Caught this on Gizmodo this morning:
They told us it was bullet-proof, unbreakable. Yet in a mere eight days, a hacker by the name of Muslix64 has managed to single-handedly break the Advanced Access Content System (AACS), the standard that Disney, Intel, Microsoft, Sony, and others developed to protect HD DVD and Blu-ray discs. Or has he? The BackupHDDVD software Muslix64 posted on a Doom 9 forum thread lets you decrypt Full Metal Jacket, Van Helsing, and a few other popular HD DVD titles, but there’s still no way of telling how he managed to get a hold of the decryption keys. Only time will tell if Muslix64 is the DVD Jon of the next-gen optical discs. – Louis Ramirez
If true, this is extremely interesting for a number of reasons. The music industry is still in denial about what their customers want and will allow them to monetize, after years of digital music. To date, most digital music is still acquired through a purchased CD and ripped to the MP3 format, which is compatible with all players.
It seems obvious, by default, that video will follow the same path. That the preferred method of acquisition will be a lawfully purchased DVD (now less than $5.99 in some places), ripped easily to the MP4 format, with no digital rights management to deal with.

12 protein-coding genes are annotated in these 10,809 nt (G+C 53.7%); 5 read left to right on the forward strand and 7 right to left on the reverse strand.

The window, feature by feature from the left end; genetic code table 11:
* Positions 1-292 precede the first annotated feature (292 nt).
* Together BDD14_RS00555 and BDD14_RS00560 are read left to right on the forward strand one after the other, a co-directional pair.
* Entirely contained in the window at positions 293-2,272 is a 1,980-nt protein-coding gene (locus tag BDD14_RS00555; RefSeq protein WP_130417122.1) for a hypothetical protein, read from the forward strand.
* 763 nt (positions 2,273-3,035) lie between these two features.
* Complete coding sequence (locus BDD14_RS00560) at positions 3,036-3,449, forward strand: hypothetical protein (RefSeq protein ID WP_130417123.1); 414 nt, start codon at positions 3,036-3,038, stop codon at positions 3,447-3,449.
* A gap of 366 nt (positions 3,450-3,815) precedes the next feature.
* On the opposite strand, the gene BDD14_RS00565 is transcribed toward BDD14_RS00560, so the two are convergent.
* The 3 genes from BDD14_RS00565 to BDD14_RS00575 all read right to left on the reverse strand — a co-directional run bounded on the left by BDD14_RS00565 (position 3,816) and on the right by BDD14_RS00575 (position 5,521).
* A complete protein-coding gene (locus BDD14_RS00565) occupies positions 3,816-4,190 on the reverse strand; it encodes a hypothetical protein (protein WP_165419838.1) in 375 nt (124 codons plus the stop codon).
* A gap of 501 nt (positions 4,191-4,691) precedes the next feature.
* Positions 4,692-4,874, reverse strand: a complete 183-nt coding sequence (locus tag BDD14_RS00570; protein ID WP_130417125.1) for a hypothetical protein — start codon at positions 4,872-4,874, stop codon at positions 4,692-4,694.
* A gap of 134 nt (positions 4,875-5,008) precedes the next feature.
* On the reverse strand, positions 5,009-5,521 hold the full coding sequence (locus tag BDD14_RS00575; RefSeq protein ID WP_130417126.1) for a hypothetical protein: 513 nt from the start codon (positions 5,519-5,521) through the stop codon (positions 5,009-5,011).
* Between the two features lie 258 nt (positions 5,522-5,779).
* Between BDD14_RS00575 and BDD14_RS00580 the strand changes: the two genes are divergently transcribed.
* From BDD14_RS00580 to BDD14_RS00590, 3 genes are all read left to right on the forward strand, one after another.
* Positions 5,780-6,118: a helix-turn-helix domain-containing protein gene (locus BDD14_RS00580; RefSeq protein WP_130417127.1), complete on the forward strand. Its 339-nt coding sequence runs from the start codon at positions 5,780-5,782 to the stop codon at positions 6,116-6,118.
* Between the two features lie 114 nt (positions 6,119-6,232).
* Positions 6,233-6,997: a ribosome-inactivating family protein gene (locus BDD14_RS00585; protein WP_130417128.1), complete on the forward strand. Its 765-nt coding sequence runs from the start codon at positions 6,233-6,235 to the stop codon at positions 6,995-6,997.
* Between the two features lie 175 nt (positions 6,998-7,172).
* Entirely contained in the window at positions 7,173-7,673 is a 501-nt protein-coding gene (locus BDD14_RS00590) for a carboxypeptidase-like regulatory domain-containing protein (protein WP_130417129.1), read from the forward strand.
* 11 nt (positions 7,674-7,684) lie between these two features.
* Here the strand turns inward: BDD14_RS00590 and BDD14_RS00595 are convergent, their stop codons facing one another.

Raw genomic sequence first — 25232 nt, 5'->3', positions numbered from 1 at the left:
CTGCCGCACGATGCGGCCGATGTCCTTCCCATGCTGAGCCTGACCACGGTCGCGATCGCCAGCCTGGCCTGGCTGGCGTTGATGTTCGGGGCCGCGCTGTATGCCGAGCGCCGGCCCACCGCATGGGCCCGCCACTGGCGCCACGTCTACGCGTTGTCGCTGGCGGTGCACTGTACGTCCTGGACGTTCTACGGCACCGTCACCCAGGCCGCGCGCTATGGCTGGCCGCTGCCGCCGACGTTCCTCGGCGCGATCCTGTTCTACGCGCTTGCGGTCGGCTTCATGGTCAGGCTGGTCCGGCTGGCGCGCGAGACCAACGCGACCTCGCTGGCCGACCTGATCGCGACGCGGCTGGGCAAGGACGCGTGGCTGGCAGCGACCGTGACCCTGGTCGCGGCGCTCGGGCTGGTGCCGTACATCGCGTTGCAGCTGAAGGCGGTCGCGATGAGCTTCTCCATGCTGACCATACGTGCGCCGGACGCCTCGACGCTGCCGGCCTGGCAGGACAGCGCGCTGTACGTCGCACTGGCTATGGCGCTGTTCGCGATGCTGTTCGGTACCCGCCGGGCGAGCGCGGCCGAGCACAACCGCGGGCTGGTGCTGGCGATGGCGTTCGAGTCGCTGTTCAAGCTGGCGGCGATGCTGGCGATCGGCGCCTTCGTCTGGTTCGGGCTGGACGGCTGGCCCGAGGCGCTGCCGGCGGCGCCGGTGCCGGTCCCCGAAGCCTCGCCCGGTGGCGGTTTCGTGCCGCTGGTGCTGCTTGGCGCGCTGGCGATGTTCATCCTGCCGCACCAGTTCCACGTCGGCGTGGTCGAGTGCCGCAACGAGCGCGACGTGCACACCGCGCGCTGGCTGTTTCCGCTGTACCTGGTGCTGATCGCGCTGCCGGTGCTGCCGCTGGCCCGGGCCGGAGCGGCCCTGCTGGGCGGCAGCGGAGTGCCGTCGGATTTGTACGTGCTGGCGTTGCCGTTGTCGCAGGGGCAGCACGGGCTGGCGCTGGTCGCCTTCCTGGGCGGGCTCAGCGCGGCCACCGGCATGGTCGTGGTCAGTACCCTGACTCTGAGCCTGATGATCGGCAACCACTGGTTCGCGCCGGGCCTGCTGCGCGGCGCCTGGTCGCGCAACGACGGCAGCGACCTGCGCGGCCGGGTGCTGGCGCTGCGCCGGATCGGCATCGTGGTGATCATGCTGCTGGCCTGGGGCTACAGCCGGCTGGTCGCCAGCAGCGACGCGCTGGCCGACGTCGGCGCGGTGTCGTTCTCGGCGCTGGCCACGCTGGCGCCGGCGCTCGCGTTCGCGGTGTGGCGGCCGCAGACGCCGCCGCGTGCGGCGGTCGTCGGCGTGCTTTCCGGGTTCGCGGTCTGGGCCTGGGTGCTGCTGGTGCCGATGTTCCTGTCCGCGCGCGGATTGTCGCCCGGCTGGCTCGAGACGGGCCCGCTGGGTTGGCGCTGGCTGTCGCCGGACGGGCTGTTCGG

Wouldn’t it be ironic, if, in all the fury over the HD-DVD vs. Blu-Ray formats, if one of them is cracked and the other isn’t? The movie industry might swing to the “safe” format, while consumers might quickly gravitate to the one that allows them to more easily use the content (the “open” format).
Of course, both of these formats will be cracked in relatively short order. It seems inevitable given the complexity involved in protecting content for delivery, and the literally millions of young hackers out there trying to become the next DVD Jon.
We’ll see if this one pans out. It might be just a one-off crack for a few titles.